I get it or I got it?
Recently, I have been given the opportunity to help two young men attempt to get and stay sober. It has not been easy to watch their pitfalls mirrored closely to my own attempts to get sober in the past. I feel the pain they go through, I know the struggles of my own path were so similar and I only hope they can make the same leaps of faith I have been able to make in recent years. It can be simple, but not easy.
24 hours to go
Most 12 step programs promote the idea of 24 hours, one day at a time, etc. as a measure of time to attempt to stay sober within. You don't drink/drug for 24 hours and you wake up and do it all over again. For the uninitiated, the idea of getting 24 hours sober may sound pretty easy... “Just don't do it!” Right? Well, for some of you, getting a year sober would be (and probably currently is) a piece of cake. But for the daily-initiated, it's nearly unbearable. The idea of being alone with your own thoughts for any length of time or the knowable misery ahead is unthinkable and can always be put off until a “better time”. I seemed to be both when it came to my own half-hearted attempts to stay sober in the past.
I recently celebrated three years of sobriety and as I look back I can see what has kept me in the sobriety seat this time around. Here are just a few of the items I noted:
- I surrendered - I had to admit to myself and nobody else that I have always had the problems I have had. They may have been lessened by the amount I would consume or made worse by the choice of drug, but I have always had problems with substances.
- I went “ALL IN” - Maybe it was easier this time? I didn't have any friends left, I had tried all that there was to try; work, drugs, sex, drink, money, materialism, etc. (no particular order of course). All the “things” had been exhausted and the decision to commit to sobriety was the only thing I felt I have never tried.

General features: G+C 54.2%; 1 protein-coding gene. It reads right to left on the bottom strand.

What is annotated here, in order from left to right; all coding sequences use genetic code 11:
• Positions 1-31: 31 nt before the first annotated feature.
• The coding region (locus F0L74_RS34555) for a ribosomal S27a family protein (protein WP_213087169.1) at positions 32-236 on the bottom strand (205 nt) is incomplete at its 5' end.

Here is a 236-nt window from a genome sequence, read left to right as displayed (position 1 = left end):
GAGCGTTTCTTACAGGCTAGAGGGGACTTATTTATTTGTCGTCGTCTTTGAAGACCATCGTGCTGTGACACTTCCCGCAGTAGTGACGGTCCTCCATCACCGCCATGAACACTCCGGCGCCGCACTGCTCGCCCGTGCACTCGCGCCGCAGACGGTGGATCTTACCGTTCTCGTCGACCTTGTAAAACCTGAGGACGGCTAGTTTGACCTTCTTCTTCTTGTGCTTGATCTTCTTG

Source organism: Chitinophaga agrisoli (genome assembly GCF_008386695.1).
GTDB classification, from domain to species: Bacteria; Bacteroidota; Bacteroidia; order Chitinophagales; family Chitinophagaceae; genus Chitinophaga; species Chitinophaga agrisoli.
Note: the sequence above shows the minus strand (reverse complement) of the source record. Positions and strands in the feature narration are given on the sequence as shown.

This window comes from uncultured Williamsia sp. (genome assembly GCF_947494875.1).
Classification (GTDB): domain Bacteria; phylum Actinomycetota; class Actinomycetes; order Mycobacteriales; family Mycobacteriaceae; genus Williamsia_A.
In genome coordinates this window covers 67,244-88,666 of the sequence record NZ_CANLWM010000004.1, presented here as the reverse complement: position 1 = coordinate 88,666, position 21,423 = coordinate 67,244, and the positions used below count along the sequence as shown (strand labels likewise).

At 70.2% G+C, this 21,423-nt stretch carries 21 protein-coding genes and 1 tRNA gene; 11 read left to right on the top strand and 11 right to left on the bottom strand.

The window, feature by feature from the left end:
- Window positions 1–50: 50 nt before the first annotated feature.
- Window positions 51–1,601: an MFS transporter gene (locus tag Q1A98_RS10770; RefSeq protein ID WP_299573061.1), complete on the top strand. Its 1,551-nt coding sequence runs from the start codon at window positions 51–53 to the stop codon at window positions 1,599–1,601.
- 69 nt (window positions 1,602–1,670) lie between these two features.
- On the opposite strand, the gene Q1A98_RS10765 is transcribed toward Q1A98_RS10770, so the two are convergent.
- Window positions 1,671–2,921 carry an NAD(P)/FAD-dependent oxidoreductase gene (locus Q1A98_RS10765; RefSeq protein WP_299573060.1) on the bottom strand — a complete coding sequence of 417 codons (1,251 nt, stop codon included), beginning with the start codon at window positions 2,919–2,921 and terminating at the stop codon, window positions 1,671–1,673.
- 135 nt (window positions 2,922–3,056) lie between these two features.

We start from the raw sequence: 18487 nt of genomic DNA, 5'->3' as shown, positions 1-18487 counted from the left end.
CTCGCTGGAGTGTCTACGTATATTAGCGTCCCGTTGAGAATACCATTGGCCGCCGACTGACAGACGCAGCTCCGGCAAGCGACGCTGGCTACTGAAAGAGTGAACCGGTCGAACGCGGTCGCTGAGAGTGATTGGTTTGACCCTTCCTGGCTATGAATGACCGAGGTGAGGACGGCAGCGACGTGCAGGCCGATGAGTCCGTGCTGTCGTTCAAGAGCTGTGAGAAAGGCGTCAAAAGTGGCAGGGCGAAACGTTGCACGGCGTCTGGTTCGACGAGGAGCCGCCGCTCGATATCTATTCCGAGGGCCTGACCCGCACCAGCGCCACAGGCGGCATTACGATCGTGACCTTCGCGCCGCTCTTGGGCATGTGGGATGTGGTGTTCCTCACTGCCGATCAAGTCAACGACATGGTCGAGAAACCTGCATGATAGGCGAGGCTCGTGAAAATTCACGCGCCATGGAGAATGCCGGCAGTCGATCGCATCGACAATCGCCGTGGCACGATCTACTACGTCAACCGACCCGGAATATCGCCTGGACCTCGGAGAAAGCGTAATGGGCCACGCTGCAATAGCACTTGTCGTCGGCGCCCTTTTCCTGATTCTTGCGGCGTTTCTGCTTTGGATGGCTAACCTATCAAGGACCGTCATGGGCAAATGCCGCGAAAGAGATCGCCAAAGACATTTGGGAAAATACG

- I know that I don't know - now... I thought I had a lot figured out. I had a good job, family, house, cars, etc. But if I had it “figured out” what was I doing at my computer at midnight drunk on a Wednesday? Why did I drink every day? Why was I so afraid, lonely, sad, and generally irritated all the time? Cynical as fuck! Why was I typing “HOW TO STOP DRINKING” into google yet again? What I came to know was that I didn't know. I read that in posts on reddit.com/r/stopdrinking a few times trying to get sober and I know exactly what that means today. Humbling, but I know now what they meant.
- I am also more than I think I am - I never understood how much the basics of caring for another human being meant until that human was me. The women and men who helped me get a foothold in my sobriety showed me that I am more than I think I am and they are more than they think. I relied a lot on their experience and knowledge and I am grateful for them all (in and out of 12 step programs). The experience of connecting with others on deeper non-surface levels has become a very important part of my spiritual journey and experience. I enjoy that a lot today.
- Helping others - As I mentioned above, the ability to help someone in the same way that I was helped is truly a blessing. As everyone in their lives may have turned away, there are those who are able to relate and turn toward someone who is hurting and give that person a little hope. I want to be one of those people today.
- I read books! - Man! Today I read more than Facebook and Twitter. More than the current headlines and news cycle. I don't read as many technical manuals as I use to, but I get involved in the content I read today. I look for lessons and how to apply them in my life. You would be surprised how little effort it takes some days ;)
- I go to meetings. - I don't like them some days. I really don't. I pull up and head inside and think “What am I doing here?” most of the time. But soon after arriving, that feeling is replaced with laughter and a sense of belonging and understanding that I have only known in meetings. It's the only place a complete stranger can sit down and instantly reminisce.
Some of us just don't get it
Some of us just never get sober. I get it. Some of us will never see our own faults, our own denial, or the hurt we cause. Some are in full flight from reality, some will drink/drug until the bitter end with full knowledge of their condition. That is just the reality of alcoholism and addiction. On my third year anniversary, I was standing in another man's home watching him stumble across the hallway to meet myself and another man. After a year of sobriety, this shuffling shag carpet man had relapsed (drinking) and his family was scared and called on us in hopes of getting him sober and help. We left as the man had refused our help and as we drove away, we both grimaced at the thought of him and probably even more at the thought of our own potential relapses.
8. When I think - “I get it... I got it...” I try to remember that I only have it... Just for today.